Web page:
Bolivia Tries To Regain Sea Access It Lost To Chile In 1904

Apr 23, 2013
Originally published on April 23, 2013 8:04 pm
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From NPR News, this is ALL THINGS CONSIDERED. I'm Robert Siegel.


And I'm Audie Cornish.

Bolivia wants access to the Pacific Ocean, so it's taking Chile to court. The landlocked South American nation lost its coastline in a war back in the late 1800s. Now, Bolivia's foreign minister has arrived at The Hague where he and a delegation will present their case at the International Court of Justice. NPR's South America correspondent Lourdes Garcia-Navarro reports.

LOURDES GARCIA-NAVARRO, BYLINE: Bolivia has never given up on its dreams of regaining access to the ocean. It's part of the national narrative. It still has a navy, even though the country is stranded high in the Andes. Every year, Bolivians mark the Day of the Sea, where politicians give speeches and people listen to the recorded sound of seagulls.

At issue is about 250 miles of coastline in some of the most inhospitable land on Earth in what is currently Chile's Atacama Desert. Bolivia lost the area after La Guerra del Pacifico, or War of the Pacific in the late 1800s when Chile, Peru and Bolivia fought bitterly over mineral rights there.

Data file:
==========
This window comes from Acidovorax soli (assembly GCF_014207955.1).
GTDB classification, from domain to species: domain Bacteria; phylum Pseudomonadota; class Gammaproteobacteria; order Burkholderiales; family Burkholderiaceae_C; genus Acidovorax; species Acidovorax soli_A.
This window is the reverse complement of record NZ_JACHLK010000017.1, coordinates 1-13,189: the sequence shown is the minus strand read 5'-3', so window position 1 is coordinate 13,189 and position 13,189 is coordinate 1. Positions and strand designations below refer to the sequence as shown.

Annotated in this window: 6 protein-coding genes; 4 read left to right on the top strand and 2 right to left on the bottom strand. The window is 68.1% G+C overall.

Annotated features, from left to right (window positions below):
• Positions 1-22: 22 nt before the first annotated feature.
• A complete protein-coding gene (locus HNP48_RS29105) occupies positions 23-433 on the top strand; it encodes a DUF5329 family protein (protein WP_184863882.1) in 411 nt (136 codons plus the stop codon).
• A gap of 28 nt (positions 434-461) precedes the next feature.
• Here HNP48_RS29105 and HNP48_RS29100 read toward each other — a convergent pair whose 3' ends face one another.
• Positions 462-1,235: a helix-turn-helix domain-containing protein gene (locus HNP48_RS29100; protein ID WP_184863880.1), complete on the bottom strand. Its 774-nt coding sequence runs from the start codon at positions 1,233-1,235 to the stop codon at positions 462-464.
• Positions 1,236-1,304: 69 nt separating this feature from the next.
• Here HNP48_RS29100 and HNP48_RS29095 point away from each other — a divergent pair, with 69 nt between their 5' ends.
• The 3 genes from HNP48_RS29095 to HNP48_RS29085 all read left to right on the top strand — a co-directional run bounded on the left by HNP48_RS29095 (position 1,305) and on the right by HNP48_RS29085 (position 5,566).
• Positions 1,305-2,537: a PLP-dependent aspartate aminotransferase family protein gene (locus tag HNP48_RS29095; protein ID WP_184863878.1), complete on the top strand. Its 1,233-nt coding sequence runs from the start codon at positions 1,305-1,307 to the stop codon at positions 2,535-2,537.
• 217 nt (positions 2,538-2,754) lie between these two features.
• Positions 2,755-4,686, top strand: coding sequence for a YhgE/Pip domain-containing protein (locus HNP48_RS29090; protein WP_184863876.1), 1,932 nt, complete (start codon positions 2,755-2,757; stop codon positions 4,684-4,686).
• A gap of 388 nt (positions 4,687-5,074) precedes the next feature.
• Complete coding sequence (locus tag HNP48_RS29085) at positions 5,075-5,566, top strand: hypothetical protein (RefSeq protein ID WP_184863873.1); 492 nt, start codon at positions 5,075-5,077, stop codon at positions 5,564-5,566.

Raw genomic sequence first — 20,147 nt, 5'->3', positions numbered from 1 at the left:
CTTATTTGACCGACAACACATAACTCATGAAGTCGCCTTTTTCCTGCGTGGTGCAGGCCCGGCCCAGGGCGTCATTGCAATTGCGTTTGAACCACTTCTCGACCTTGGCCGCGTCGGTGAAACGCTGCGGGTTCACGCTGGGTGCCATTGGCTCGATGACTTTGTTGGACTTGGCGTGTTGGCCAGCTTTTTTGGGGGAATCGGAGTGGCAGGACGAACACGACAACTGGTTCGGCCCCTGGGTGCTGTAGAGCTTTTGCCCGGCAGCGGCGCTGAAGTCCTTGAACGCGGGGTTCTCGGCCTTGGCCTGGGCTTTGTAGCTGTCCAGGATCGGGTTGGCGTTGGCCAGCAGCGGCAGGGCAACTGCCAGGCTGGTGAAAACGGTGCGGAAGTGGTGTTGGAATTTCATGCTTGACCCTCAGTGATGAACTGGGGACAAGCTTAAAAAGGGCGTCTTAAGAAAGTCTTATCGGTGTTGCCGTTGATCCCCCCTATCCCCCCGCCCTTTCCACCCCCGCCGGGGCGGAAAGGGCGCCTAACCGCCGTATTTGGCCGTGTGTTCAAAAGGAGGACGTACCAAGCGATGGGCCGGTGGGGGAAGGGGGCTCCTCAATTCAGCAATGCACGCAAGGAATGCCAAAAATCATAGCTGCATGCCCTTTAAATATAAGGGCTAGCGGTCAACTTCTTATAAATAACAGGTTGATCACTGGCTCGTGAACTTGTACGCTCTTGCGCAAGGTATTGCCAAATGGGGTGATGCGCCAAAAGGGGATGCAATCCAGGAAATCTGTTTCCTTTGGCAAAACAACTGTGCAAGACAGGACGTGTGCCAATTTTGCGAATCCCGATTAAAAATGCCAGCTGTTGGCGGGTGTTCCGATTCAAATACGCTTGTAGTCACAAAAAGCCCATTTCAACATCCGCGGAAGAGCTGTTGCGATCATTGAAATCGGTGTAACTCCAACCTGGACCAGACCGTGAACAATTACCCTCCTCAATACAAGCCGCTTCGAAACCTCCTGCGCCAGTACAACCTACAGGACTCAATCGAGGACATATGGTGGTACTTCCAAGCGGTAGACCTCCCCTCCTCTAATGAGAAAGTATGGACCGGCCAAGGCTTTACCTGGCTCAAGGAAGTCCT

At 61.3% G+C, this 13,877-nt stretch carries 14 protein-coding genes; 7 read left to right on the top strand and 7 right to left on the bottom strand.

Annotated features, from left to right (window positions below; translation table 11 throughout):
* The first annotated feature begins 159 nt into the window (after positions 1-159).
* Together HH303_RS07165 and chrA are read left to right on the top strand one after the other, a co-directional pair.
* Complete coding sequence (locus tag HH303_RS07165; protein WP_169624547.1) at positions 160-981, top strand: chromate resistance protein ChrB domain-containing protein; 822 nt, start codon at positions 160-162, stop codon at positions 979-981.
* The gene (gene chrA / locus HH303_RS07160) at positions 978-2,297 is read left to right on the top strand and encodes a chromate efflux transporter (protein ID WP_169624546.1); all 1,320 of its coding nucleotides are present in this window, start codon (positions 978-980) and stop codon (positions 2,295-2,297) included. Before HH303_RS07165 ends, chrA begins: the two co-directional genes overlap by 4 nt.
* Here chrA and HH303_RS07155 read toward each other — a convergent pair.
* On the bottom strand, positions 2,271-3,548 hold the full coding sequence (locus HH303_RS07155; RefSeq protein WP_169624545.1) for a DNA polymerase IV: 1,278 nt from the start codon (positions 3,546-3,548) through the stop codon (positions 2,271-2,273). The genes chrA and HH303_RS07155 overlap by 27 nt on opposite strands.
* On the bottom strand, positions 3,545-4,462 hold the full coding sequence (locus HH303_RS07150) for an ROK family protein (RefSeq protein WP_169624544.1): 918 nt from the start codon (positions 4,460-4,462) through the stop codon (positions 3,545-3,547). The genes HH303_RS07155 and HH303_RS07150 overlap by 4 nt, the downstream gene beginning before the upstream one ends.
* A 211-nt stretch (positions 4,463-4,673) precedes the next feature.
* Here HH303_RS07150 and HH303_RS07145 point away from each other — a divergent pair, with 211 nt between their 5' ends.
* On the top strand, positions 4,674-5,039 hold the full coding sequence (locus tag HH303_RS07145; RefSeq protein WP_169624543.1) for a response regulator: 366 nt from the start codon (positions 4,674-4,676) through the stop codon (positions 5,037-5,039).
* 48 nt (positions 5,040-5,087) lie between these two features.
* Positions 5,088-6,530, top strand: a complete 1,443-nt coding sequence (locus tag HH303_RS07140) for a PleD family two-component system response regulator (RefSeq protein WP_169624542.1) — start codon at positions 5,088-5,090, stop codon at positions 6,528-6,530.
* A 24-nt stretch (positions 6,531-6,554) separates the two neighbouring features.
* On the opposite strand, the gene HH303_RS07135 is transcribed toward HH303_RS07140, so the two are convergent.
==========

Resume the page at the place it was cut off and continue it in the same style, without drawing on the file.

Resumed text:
In 1904, a peace treaty was signed and Bolivia lost the coastal territory, becoming officially landlocked. Various Bolivian governments have tried to pressure Chile to give the area back to no avail. The two countries have not had high-level diplomatic relations since the 1970s over the issue. This past Day of the Sea, Bolivian President Evo Morales announced his intention to take Bolivia's coastal claim to The Hague.

PRESIDENT EVO MORALES: (Foreign language spoken)

GARCIA-NAVARRO: He says Bolivia has never shut itself off from dialogue with Chile. Chile, on the other hand, has been contrary and obstructive, he says. A Bolivian official, who spoke under customary anonymity, said that Bolivia's hand has been forced, and it has no choice but to take its case to the international court.

Erick Langer is the director for the Center of Latin American studies at Georgetown University. He says that the real reason Bolivia is pushing the issue again now is because of Evo Morales' fading popularity. Still, the tactic may yield results, he says. A Chilean official at the Foreign Ministry told NPR that they would not comment on the matter until a formal suit was in place and until then the issue is quote, "fantasy and fiction." Lourdes Garcia-Navarro, NPR News. Transcript provided by NPR, Copyright NPR.